The next season, 1731/32, saw the premieres of two new Handel operas (in the midst of revivals and pasticcios). The first of these - Ezio - is one of his most remarkable achievements, although it was a dismal failure in its first season and only ran for five performances. The almost total lack of ensemble singing in the reworked Metastasio libretto he was working with led the composer to focus on exquisite but subtle details of harmony, rhythm and orchestration in order to underline the drama of the story. These details seem to have escaped the attention of the King's Theatre audience, sadly, although Ezio has had a certain currency in modern times, especially in Germany. [listen]
The failure of Ezio forced Handel to rush his next opera into production. Sosarme has a curious history, reflected in the score. For the first two acts, the work was originally called Fernando, with the story set in Portugal and based on historical characters. Then, when he started writing the third act, Handel went back and changed the title to Sosarme, also changing the location and most of the characters' names. He also cut a large amount of the recitative he'd already composed.
Handel scholars have been puzzled as to why he did this, but there is no definitive answer to the question. As it stands, Sosarme is victim to the cuts Handel inflicted on it, with some holes in the story. But from its opening night (on 15 February, 1732, exactly a month after the opening night of Ezio) Sosarme was a hit with the London public. It ran for 11 performances, every one of which was attended by members of the royal family.
Sosarme has been recorded at least twice. The first was in 1955 with Alfred Deller in the cast, and the other in 1993 conducted by Johannes Somary. But in 2005 Alan Curtis recorded a reconstructed version of Fernando, providing the first opportunity for the world to hear the opera as Handel might have originally intended it.
This recording of the final aria of the second act comes from the Curtis recording. It derives its style from the text's reference to the weaving of the turtle dove through the air. Handel never could resist ornithological analogies. [listen]
1732, the year in which both Ezio and Sosarme had their premieres, was a pivotal one in Handel's life. It was only a few days after the premiere of Sosarme that he attended a performance of his small-scale oratorio Esther at the Crown and Anchor tavern in the Strand. This was performed by boys from the Chapel Royal and directed by Bernard Gates, a fine singer and Master of the Children of the Chapel Royal. Handel had written Esther nearly 15 years earlier while he was in residence at Cannons in Edgware, estate of James Brydges, Earl of Carnarvon and later Duke of Chandos. Its unexpected return to his life led him to mount a greatly expanded version of the oratorio in his opera season.
For the next ten years Handel presented English oratorios alongside Italian operas in his theatre seasons. It was a fascinating time of experimentation which led to him - by 1741 - abandoning opera entirely and focusing solely on oratorio. (This period will be explored in detail in Handel's English World, which will be shared in this blog in due course.) But in 1733 he was still devoted to opera and looking for new directions in that genre as well.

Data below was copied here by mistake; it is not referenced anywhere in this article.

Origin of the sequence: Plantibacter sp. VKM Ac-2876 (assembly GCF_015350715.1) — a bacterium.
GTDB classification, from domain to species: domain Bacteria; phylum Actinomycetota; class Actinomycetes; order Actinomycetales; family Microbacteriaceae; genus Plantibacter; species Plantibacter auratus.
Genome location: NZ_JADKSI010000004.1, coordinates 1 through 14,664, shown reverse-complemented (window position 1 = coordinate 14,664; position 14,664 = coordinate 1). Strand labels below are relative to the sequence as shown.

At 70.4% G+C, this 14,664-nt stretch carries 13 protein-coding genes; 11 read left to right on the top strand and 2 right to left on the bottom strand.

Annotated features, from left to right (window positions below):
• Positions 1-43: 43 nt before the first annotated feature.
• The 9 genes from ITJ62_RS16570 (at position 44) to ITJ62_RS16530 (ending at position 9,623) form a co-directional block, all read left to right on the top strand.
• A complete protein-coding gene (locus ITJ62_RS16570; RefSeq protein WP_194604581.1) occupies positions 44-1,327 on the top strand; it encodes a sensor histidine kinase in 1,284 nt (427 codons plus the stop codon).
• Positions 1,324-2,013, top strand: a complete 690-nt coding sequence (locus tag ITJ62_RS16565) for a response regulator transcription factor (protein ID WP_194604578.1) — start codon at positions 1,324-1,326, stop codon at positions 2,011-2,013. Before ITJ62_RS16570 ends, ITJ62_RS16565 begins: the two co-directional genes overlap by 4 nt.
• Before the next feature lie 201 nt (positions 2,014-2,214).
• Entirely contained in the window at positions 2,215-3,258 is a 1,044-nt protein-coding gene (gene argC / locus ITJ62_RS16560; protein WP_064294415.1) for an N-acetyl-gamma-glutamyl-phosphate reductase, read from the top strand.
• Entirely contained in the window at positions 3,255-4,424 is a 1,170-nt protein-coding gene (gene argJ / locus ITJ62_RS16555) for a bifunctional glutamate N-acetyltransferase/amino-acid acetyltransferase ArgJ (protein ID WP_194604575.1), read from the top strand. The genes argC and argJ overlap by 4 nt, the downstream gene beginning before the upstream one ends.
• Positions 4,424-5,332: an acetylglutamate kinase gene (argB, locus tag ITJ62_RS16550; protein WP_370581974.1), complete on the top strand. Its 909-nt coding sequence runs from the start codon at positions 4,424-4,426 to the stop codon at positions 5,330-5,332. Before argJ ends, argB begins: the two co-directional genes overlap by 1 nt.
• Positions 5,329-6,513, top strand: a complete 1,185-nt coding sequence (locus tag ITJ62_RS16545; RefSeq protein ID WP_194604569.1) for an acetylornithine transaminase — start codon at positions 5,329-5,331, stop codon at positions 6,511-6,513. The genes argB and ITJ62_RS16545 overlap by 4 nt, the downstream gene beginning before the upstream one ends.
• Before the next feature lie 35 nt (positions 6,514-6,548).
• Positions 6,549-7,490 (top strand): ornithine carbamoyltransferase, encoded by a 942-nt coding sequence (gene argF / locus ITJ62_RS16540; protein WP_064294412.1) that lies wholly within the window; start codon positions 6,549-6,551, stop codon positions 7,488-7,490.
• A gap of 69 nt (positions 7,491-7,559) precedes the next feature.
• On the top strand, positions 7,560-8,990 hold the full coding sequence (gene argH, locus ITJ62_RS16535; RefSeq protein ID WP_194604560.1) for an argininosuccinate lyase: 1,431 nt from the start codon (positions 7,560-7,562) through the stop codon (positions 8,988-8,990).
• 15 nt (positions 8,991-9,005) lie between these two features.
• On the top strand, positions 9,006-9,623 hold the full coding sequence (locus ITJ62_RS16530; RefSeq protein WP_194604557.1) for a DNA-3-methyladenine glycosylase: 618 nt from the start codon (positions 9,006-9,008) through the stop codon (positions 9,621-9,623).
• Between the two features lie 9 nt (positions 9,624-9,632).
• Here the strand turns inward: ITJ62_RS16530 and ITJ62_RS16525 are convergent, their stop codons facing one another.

The one new opera in the 1732/33 season was Orlando. Here Handel took Italian opera in a completely new direction. The libretto, based on operatic treatments of Ariosti's epic poem Orlando furioso, contains ideas and characters which are completely new. The magical element in the story, and the centrality of a great humanitarian figure written for the bass voice, has drawn comparisons with Mozart's The Magic Flute, and such comparisons are appropriate.
There are only five characters in Orlando, and the role of Zoroastro was written for the great Italian bass Antonio Montagnana. Montagnana had sung in Ezio and Sosarme in the previous season, but here Handel had a new role created for him which doesn't appear in earlier versions of the Orlando story. He exerts a Sarastro-like influence on the story of the disturbed Orlando, and Handel gave him some magnificent music.
Inspired by a brilliant story, and with a brilliant cast (including Senesino and Strada), Handel created a masterpiece. Orlando's first mad scene [listen], which closes the second act, has four bars of 5/8 time, used to underline his mental instability. This is the first known use of quintuple meter in western music. Orlando's other music is brilliant and Senesino must have revelled in singing such a glorious part. (I've conducted two productions of Orlando and it really is an extraordinary, exciting work.) [listen]
In June 1733, at the end of the season, Handel told Senesino his services were no longer required. The reasons for this are unclear but money must have been a concern, given his astronomical fee. We don't know if Handel was unhappy with his performances, but as it transpired, Senesino's dismissal fed into the difficulties which lay ahead.
In 1734 Handel and Heidegger suddenly had competition. Other theatrical ventures had been jealous of Handel's success - and his royal connections - for decades, but now a new opera company was formed with the single aim of putting him out of business. The Opera of the Nobility, as it was called, had powerful backing, including the Prince of Wales, who saw this as yet another means of angering his father the king (who supported Handel's company). To make matters worse all of Handel's singers, with the exception of Strada, defected to the new company (including Senesino, a major drawcard, and later joined by Cuzzoni), meaning he had to hastily put together an almost entirely new cast of singers.